On Tuesday a former firefighter for the California Department of Forestry and Fire Protection and the Diamond Springs Fire Protection District was sentenced for wildland fire arson a second time, this time for five years. Benjamin Cunha, 33, of Placerville, California had previously admitted starting at least 30 fires from August 2005 through September 2007 in the El Dorado/Amador area.
Two of those fires, the Mine and Palmer Fires, burned onto federal land. Mr. Cunha confessed he used a distinctive time-delay incendiary device, which he had also used to start many of his other fires.
Mr. Cunha, who came from a family of firefighters, was a seasonal firefighter for CAL FIRE from 2001 to 2003. According to the agency when the 2005-2007 fires were set he was a volunteer for the Diamond Springs Fire Protection District in El Dorado County.
He indicated that his motivation for setting the fires was to overcome boredom, to earn overtime pay for fighting the fires, and to impress his peers. Even though he was a volunteer, he could have been eligible for payment during busy periods, said Robert Combs, chief of the Diamond Springs district.
In 2008 he was sentenced to 365 days in jail, which he was allowed to serve in a program that allowed him to leave the jail each day for work and return for sleep. Mr. Cunha was also sentenced to 72 months of probation. The terms of probation included GPS monitoring during the fire season. He completed his term of probation in the summer of 2012.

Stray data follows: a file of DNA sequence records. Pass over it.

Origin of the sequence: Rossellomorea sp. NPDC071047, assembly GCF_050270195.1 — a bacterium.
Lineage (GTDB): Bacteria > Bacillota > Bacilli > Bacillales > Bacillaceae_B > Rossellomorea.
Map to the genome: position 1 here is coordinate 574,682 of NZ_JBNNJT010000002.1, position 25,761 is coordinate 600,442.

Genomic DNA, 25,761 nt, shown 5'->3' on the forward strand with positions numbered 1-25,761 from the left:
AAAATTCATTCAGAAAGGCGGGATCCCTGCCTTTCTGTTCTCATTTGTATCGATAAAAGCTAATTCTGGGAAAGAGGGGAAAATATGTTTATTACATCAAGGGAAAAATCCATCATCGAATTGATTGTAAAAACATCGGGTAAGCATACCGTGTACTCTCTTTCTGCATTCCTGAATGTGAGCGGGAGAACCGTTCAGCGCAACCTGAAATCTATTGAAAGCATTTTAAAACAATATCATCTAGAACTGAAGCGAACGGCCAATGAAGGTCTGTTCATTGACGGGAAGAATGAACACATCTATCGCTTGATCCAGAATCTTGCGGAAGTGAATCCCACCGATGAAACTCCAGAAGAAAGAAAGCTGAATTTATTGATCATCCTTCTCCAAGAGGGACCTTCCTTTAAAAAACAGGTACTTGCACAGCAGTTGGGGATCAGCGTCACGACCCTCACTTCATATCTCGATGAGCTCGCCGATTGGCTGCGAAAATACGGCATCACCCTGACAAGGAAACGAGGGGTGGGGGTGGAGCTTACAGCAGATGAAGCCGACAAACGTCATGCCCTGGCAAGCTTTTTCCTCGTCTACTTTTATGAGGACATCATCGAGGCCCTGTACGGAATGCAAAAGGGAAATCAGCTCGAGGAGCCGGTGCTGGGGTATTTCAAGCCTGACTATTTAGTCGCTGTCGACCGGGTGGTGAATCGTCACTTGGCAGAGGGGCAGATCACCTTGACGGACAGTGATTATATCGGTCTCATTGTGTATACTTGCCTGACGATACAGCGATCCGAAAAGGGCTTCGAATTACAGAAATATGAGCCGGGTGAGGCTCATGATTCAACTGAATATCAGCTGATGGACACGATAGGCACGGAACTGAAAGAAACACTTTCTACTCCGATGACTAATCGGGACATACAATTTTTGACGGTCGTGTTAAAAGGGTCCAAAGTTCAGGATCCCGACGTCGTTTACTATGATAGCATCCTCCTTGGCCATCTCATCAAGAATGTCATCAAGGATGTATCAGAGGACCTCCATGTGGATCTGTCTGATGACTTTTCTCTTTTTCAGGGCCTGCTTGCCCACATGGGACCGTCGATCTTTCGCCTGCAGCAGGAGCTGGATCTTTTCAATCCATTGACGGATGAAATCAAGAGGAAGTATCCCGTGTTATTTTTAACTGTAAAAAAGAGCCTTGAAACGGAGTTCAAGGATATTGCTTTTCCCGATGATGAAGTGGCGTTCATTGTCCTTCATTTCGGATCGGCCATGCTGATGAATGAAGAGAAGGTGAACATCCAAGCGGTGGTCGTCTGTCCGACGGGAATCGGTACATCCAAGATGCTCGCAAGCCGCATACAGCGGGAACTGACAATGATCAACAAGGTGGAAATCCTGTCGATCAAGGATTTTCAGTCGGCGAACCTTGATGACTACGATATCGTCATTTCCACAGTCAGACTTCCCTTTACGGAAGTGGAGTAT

The next summer, July and August of 2013, authorities investigated two new suspected arson fires in the El Dorado/Amador area. Law enforcement determined that at least one of the fires was started using a time-delay incendiary device similar to the devices Mr. Cunha had admitted to using in the 2007-2008 series of El Dorado/Amador county fires and he emerged as a primary suspect in the 2013 fires. Rather than continue the investigation of the 2013 fires, and to curb the risk of any additional fires in the meantime, he was charged for the 2007 Mine Fire that the government alleged burned onto federal land in El Dorado County. Cunha had admitted to setting the fire in a 2008 videotaped interview with local law enforcement. As part of the bargain struck in the written plea agreement in this latest case, the U.S. Attorney’s office agreed not to prosecute the two 2013 fires.
“Benjamin Cunha set over 30 fires in El Dorado and Amador Counties. ATF worked with our local partners and utilized several resources to perfect an investigation for federal prosecution,” said Special Agent in Charge Jill A. Snyder.
In addition to the five year prison sentence, on Tuesday U.S. District Judge John A. Mendez also ordered Mr. Cunha to pay $246,862 in restitution to CAL FIRE for the cost of fighting the 2007 Mine Fire. Prosecutors had requested the judge sentence him to 7.5 years behind bars because he acknowledged that he is a serial arsonist and “there is a high need to protect the community from Cunha.”
This case was the product of an investigation by the Bureau of Alcohol, Tobacco, Firearms and Explosives, with assistance from CAL FIRE.